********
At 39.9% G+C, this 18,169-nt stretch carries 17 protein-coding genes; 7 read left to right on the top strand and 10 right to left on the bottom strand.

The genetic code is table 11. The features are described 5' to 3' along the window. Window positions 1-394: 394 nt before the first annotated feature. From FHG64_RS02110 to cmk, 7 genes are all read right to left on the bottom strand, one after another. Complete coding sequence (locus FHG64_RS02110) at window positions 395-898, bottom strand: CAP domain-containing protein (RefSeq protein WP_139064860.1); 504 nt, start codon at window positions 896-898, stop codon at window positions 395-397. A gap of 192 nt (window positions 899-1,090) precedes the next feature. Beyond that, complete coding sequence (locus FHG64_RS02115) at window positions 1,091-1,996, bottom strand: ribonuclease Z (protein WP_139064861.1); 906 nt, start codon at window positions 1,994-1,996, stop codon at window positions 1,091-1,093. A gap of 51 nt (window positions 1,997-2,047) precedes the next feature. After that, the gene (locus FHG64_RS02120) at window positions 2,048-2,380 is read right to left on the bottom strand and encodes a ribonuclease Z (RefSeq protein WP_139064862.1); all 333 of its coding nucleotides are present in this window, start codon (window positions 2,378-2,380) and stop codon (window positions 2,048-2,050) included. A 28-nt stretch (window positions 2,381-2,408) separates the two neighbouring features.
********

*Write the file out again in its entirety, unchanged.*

At 39.9% G+C, this 18,169-nt stretch carries 17 protein-coding genes; 7 read left to right on the top strand and 10 right to left on the bottom strand.

The genetic code is table 11. The features are described 5' to 3' along the window. Window positions 1-394: 394 nt before the first annotated feature. From FHG64_RS02110 to cmk, 7 genes are all read right to left on the bottom strand, one after another. Complete coding sequence (locus FHG64_RS02110) at window positions 395-898, bottom strand: CAP domain-containing protein (RefSeq protein WP_139064860.1); 504 nt, start codon at window positions 896-898, stop codon at window positions 395-397. A gap of 192 nt (window positions 899-1,090) precedes the next feature. Beyond that, complete coding sequence (locus FHG64_RS02115) at window positions 1,091-1,996, bottom strand: ribonuclease Z (protein WP_139064861.1); 906 nt, start codon at window positions 1,994-1,996, stop codon at window positions 1,091-1,093. A gap of 51 nt (window positions 1,997-2,047) precedes the next feature. After that, the gene (locus FHG64_RS02120) at window positions 2,048-2,380 is read right to left on the bottom strand and encodes a ribonuclease Z (RefSeq protein WP_139064862.1); all 333 of its coding nucleotides are present in this window, start codon (window positions 2,378-2,380) and stop codon (window positions 2,048-2,050) included. A 28-nt stretch (window positions 2,381-2,408) separates the two neighbouring features.